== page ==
Election Day is May 9. Polls opened from 7:00am – 8:00pm
Delaware School Board Voting Information
Voting is the foundation of our democracy across, and schools are the heart of our communities. Our public education system is directly connected to public health, incarceration rates, employment, economic success, and more. Regardless of whether you have kids in school now, voting in your local school board election is one of the best ways to support your community.
This year, school board elections are May 9th from 7:00am to 8:00pm.
Below you’ll find more information about the candidates, key issues, and important voter information.
The best way you can prepare to vote? Make a voting plan.
Knowing where and when to vote, and what options are available for alternate methods of voting is vital to ensuring that your voice is carried from the checkmark on your ballot all the way to a final decision in an election.
School Board Elections
Who is Eligible to Vote?
How Do I Know If I’m Eligible to Vote?
To Vote in School Board Elections, you must be
- Be a citizen of the United States and the State of Delaware.
- Live in the school district for which the election is being conducted.
- Be 18 years of age on or before the day of the election.
*You do not have to be registered in order to vote in school board elections
How to Find Your School Board District
To find the school district you’re voting in, enter your address in the Delaware Elections District Look Up Tool website
2023 Election Dates
May 9, 2023
School Board Election
Polls are open from 7:00am to 8:00pm
You must request your absentee ballot by noon on Friday, May 5th
Voter Registration Deadlines
You do not need to be registered to vote in school board elections.
The Issues You Care About
Ways You Can Vote
Now that you have registered to vote, you can plan how you will cast your ballot. Below are the options Delaware voters have.
Voting In-Person on Election Day
Delaware voters can cast their ballot in person on Election Day. Polls are open from 7 a.m. – 8 p.m.
Find Your Polling Place
To find your polling place, use the Delaware Department of Elections School Board website.
Scroll down until you’ve found your school district, click it, and then you’ll see the polling places for your district. For school board elections, you are able to vote at any of the location within your school district.
Voters must bring one of the following forms of ID:
- State-issued photo ID
- Utility bill
- Any government document with the voter’s name and address
In the event you do not have one of the above forms of ID, you can sign an affidavit of affirmation that you are the person listed on the election district record.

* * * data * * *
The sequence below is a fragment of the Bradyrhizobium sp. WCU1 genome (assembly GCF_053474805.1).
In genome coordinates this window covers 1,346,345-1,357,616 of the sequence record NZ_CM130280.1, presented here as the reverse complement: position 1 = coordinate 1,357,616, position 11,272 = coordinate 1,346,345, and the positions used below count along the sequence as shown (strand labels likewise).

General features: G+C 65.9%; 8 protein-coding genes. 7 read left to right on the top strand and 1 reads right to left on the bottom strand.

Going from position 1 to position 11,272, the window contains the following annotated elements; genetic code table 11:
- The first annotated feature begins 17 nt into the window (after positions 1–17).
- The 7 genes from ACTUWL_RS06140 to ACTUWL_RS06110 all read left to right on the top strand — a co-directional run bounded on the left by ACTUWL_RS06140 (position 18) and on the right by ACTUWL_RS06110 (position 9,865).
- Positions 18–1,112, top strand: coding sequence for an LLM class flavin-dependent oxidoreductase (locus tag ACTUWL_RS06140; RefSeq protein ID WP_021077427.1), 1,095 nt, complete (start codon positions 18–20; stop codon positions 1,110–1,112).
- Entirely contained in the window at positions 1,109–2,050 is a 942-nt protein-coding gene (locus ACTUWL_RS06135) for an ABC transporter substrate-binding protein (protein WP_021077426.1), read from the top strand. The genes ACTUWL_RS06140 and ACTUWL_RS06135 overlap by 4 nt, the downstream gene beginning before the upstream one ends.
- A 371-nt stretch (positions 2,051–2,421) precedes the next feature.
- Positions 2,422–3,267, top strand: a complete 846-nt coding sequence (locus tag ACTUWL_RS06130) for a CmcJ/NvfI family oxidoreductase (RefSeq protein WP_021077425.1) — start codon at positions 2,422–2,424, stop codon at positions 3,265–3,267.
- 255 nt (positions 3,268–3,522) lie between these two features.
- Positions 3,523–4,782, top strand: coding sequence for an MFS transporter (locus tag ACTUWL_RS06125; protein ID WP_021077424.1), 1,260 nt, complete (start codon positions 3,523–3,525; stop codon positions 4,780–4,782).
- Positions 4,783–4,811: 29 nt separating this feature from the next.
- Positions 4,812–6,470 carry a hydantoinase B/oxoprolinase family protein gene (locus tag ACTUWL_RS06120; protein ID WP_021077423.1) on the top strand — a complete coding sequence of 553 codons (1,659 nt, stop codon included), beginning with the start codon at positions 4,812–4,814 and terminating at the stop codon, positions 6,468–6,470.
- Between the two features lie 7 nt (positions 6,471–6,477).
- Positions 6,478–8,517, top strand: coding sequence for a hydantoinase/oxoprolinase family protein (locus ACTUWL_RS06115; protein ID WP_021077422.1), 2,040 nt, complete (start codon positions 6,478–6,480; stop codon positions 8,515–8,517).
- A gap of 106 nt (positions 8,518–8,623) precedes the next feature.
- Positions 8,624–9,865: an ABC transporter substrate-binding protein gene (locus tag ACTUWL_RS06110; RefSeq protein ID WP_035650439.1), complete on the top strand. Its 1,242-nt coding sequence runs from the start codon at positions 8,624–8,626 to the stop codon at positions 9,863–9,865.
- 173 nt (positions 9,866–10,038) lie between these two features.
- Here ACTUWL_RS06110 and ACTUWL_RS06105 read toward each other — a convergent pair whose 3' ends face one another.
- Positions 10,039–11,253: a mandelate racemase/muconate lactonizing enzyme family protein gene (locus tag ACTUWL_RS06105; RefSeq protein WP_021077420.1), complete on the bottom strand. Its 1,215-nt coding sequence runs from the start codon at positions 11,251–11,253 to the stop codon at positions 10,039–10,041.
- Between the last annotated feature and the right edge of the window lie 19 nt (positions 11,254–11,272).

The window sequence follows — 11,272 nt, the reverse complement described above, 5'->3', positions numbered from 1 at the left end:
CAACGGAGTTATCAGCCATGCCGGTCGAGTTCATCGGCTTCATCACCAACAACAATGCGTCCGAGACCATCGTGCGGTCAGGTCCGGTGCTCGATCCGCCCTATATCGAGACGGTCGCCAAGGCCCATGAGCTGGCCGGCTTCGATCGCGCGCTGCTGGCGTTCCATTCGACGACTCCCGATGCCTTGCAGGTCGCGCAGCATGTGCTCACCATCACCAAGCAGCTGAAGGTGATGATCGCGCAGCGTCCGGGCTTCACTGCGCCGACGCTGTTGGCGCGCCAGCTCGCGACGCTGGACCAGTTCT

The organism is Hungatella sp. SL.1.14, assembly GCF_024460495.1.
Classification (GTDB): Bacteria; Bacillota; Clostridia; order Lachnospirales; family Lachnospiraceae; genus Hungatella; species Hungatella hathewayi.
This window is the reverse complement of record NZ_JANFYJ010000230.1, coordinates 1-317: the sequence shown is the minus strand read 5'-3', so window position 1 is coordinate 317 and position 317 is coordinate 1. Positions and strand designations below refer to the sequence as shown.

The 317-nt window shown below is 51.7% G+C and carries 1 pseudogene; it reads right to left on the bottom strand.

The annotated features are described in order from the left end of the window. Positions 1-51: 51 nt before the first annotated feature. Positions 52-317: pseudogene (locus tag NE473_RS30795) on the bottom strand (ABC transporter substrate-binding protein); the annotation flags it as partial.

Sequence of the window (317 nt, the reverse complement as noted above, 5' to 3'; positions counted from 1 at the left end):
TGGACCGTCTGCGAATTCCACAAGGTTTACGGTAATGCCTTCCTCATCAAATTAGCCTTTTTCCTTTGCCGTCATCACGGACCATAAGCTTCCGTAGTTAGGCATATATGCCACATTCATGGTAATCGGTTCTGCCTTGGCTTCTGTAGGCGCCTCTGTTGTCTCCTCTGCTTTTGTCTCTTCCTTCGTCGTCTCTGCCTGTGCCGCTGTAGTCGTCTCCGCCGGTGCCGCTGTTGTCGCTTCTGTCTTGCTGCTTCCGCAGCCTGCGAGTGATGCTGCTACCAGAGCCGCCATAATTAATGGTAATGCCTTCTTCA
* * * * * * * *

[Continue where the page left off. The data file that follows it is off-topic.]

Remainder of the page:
Other helpful tips:
- If the polls close while you’re still in line, stay in line – you have the right to vote.
- If you make a mistake on your ballot, ask for a new one.
- If the machines are down at your polling place, ask for a paper ballot.
If you are a registered voter and are unable to vote in person on Election Day, you may be eligible to vote by absentee ballot. To vote absentee you must qualify for one of the reasons listed on the form. Download Absentee Ballot Request form.
Returning Your Absentee Ballot
- By Mail: you can return to your county Department of Elections office. To find the address of your county Department of Elections building, visit the Department of Elections Office and Contact Information webpage
- In Person: you can vote absentee in person at your county Department of Elections office. There, you will complete an absentee ballot application and then cast your vote.
You can go in person and return your absentee ballot between 8:30am and 4:00pm until two days before the election and between 8:00am and noon on the day before the election.
Request a Ballot
- Through the Department of Elections Voter Portal
- Download, fill out, and return a pdf copy of the form
- Call or Email the Department of Elections and request an absentee ballot application
- Pick up an application at the Department of Elections
** You must request your absentee ballot by noon on Friday, May 5th
How to Request a Ballot
Voters that Need Assistance
Federal law requires elections to be accessible to all eligible voters, including those with disabilities.
In federal elections, every polling place must have at least one voting system that allows voters with disabilities to vote privately and independently.
Voters with disabilities have the right to receive in-person help at the polls from the person of their choice. This helper cannot be the voter’s employer, an agent of the voter’s employer, or an agent or officer of the voter’s union, and must respect the voter’s privacy, not looking at the voter’s ballot unless the voter asks them to do so.
Election officials (including poll workers) must make reasonable accommodations as needed to help you vote and provide you with help if it’s possible for them to do so.
Under federal law, voters who have difficulty reading or writing English may receive in-person assistance at the polls from the person of their choice. This person cannot be the voter’s employer, an agent of the voter’s employer, or an agent or officer of the voter’s union.
If you have trouble voting due to lack of English fluency, call one of these hotlines:
Spanish: 1-888-VE-Y-VOTA / 1-888-839-8682
Arabic: 1-844-YALLA-US / 1-844-925-5287
Bengali, Cantonese, Hindi, Urdu, Korean, Mandarin, Tagalog, Vietnamese: 1-888-API-VOTE / 1-888-274-8683